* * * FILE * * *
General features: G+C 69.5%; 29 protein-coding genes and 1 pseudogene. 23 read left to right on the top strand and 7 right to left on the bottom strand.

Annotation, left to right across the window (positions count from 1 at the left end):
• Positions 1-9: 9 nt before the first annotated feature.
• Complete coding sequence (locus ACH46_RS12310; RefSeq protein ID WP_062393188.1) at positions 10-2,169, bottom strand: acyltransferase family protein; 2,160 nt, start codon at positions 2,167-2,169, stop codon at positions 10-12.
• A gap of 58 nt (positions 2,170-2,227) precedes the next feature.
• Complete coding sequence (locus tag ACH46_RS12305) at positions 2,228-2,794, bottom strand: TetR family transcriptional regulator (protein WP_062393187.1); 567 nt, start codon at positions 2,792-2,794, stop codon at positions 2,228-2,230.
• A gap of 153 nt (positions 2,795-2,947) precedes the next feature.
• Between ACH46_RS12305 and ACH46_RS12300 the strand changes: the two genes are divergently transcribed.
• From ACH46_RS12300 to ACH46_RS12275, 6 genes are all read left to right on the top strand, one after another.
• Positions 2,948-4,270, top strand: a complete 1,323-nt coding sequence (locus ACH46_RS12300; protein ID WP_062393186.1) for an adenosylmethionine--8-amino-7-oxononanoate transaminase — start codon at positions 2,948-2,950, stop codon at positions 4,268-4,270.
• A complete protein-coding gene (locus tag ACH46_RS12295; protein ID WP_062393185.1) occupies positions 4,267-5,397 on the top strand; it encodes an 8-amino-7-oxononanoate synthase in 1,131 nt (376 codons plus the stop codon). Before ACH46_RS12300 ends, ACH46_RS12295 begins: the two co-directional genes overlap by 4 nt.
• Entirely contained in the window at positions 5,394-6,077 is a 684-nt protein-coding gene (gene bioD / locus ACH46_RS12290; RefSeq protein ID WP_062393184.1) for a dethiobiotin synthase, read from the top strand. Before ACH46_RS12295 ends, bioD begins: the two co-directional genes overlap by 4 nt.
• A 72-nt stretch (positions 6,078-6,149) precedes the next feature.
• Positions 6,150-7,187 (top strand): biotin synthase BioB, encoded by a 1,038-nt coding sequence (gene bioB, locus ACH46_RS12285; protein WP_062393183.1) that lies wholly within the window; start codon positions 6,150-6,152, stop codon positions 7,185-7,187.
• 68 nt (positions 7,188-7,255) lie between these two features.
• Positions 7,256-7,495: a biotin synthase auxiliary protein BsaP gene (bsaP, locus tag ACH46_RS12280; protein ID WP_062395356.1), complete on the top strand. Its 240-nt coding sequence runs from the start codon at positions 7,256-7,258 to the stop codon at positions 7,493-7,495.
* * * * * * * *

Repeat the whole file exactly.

General features: G+C 69.5%; 29 protein-coding genes and 1 pseudogene. 23 read left to right on the top strand and 7 right to left on the bottom strand.

Annotation, left to right across the window (positions count from 1 at the left end):
• Positions 1-9: 9 nt before the first annotated feature.
• Complete coding sequence (locus ACH46_RS12310; RefSeq protein ID WP_062393188.1) at positions 10-2,169, bottom strand: acyltransferase family protein; 2,160 nt, start codon at positions 2,167-2,169, stop codon at positions 10-12.
• A gap of 58 nt (positions 2,170-2,227) precedes the next feature.
• Complete coding sequence (locus tag ACH46_RS12305) at positions 2,228-2,794, bottom strand: TetR family transcriptional regulator (protein WP_062393187.1); 567 nt, start codon at positions 2,792-2,794, stop codon at positions 2,228-2,230.
• A gap of 153 nt (positions 2,795-2,947) precedes the next feature.
• Between ACH46_RS12305 and ACH46_RS12300 the strand changes: the two genes are divergently transcribed.
• From ACH46_RS12300 to ACH46_RS12275, 6 genes are all read left to right on the top strand, one after another.
• Positions 2,948-4,270, top strand: a complete 1,323-nt coding sequence (locus ACH46_RS12300; protein ID WP_062393186.1) for an adenosylmethionine--8-amino-7-oxononanoate transaminase — start codon at positions 2,948-2,950, stop codon at positions 4,268-4,270.
• A complete protein-coding gene (locus tag ACH46_RS12295; protein ID WP_062393185.1) occupies positions 4,267-5,397 on the top strand; it encodes an 8-amino-7-oxononanoate synthase in 1,131 nt (376 codons plus the stop codon). Before ACH46_RS12300 ends, ACH46_RS12295 begins: the two co-directional genes overlap by 4 nt.
• Entirely contained in the window at positions 5,394-6,077 is a 684-nt protein-coding gene (gene bioD / locus ACH46_RS12290; RefSeq protein ID WP_062393184.1) for a dethiobiotin synthase, read from the top strand. Before ACH46_RS12295 ends, bioD begins: the two co-directional genes overlap by 4 nt.
• A 72-nt stretch (positions 6,078-6,149) precedes the next feature.
• Positions 6,150-7,187 (top strand): biotin synthase BioB, encoded by a 1,038-nt coding sequence (gene bioB, locus ACH46_RS12285; protein WP_062393183.1) that lies wholly within the window; start codon positions 6,150-6,152, stop codon positions 7,185-7,187.
• 68 nt (positions 7,188-7,255) lie between these two features.
• Positions 7,256-7,495: a biotin synthase auxiliary protein BsaP gene (bsaP, locus tag ACH46_RS12280; protein ID WP_062395356.1), complete on the top strand. Its 240-nt coding sequence runs from the start codon at positions 7,256-7,258 to the stop codon at positions 7,493-7,495.